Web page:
Monday, September 30, 2013

K12's Insight Schools

Re. K12 targeting at-risk students, despite how inappropriate online schools are for nearly all such students, I added this slide to my presentation:


I Suspect K12 Is Setting Up Insight Schools Primarily to Escape Scrutiny


      K12 acquired and is now expanding its Insight schools that "tend to focus on academically at- risk students" (most of whom are low-income minorities)

      There is almost nothing about Insight on K12’s web site or in its 10K, but CEO Ron Packard said the following on the most recent investor call:

   The Insight strategy is moving along nicely, and we're excited to be opening the Insight in Ohio. And we're putting a lot of human brain capital into developing the right model for academically at-risk kids.

   And the beautiful thing about the Insight model and the strategy is we want to have schools whose entire culture, from the teachers to administration to the curriculum, is built around taking children who are behind grade level and bring them up to grade level, taking students who are coming to high school credit deficient, who would likely be high school dropouts, and graduating them from high school. So it's a very different culture that you would have than what we traditionally had originally in our virtual academy.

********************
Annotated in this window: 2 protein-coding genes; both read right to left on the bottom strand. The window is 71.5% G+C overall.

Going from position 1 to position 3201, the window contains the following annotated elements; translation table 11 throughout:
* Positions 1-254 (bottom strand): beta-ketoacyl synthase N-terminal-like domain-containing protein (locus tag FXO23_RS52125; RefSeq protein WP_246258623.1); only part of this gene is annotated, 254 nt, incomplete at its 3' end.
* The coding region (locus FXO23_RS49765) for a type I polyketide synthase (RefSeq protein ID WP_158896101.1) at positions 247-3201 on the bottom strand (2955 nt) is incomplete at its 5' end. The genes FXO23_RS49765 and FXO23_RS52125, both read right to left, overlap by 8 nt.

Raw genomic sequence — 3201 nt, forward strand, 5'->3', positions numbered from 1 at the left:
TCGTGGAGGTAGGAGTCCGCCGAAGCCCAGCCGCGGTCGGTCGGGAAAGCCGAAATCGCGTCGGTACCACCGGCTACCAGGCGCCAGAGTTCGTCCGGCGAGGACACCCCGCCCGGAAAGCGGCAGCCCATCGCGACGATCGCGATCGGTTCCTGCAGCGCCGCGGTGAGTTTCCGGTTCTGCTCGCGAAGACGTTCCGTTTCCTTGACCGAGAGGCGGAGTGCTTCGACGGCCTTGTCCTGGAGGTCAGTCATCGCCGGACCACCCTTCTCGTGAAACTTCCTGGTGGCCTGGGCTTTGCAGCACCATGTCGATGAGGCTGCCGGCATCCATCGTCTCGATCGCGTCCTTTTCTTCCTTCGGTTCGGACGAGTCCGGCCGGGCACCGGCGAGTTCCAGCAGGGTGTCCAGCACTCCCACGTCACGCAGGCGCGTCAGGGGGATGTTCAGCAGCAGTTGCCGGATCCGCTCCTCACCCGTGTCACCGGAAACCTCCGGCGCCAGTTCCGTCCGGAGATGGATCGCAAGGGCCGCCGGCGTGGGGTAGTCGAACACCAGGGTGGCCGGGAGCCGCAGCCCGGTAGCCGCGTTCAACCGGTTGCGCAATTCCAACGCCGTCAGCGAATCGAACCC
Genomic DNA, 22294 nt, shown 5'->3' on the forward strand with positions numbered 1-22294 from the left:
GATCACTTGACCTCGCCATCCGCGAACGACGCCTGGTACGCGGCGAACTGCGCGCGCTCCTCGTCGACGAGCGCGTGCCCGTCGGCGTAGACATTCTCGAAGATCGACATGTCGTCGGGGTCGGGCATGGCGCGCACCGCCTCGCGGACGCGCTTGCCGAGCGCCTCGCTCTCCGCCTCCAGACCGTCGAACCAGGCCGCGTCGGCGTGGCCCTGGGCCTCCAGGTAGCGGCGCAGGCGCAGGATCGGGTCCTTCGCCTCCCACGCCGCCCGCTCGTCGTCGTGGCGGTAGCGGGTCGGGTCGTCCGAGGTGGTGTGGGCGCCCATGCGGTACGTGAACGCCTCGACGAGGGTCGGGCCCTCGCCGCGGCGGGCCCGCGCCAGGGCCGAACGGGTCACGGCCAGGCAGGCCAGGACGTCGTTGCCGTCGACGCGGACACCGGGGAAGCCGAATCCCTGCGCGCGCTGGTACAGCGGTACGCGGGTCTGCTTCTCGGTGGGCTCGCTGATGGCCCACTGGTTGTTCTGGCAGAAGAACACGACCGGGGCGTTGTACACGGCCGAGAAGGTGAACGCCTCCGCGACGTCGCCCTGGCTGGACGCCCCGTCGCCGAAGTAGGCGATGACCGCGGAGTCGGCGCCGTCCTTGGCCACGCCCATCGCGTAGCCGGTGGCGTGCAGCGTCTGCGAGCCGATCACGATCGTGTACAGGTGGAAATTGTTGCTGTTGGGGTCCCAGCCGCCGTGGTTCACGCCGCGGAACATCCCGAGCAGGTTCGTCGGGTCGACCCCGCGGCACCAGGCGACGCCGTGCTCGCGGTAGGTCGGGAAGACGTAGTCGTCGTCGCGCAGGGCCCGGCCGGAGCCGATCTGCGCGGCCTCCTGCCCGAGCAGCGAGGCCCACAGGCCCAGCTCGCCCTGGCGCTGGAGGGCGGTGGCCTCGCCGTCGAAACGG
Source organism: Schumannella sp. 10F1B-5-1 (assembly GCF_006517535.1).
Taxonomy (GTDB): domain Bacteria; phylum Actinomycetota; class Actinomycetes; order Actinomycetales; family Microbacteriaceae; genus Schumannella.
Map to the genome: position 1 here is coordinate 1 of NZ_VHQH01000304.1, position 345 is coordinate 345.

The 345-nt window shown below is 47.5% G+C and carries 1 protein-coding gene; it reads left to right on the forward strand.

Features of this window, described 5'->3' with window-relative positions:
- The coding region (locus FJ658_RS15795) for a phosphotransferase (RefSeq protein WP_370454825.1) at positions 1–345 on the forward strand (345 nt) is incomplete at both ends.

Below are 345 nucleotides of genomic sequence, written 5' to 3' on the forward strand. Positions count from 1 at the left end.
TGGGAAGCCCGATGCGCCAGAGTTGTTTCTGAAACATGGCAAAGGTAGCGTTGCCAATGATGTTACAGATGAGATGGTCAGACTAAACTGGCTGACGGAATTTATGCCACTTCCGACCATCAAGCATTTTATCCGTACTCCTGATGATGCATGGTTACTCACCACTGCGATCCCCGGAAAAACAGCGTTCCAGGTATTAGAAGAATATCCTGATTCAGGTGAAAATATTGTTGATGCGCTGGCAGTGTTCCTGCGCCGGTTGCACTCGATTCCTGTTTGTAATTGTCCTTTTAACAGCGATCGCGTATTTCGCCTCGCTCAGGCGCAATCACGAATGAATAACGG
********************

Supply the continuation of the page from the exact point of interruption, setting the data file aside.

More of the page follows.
So the idea is absolutely to have one school of each type in every single state we operate in and make sure that students find the right option for them.

      I suspect that what's really going on here is that K12 is engaging in "virtual bussing" of students out of its existing schools primarily to escape the rapidly multiplying government inquiries and punitive measures resulting from its abysmal academic results

      Though Packard claims that Insight schools have “a very different culture,” my preliminary inquiries indicate that the schools use a very similar curriculum and often the same teachers and infrastructure

      In other words, it appears to be just a shell game

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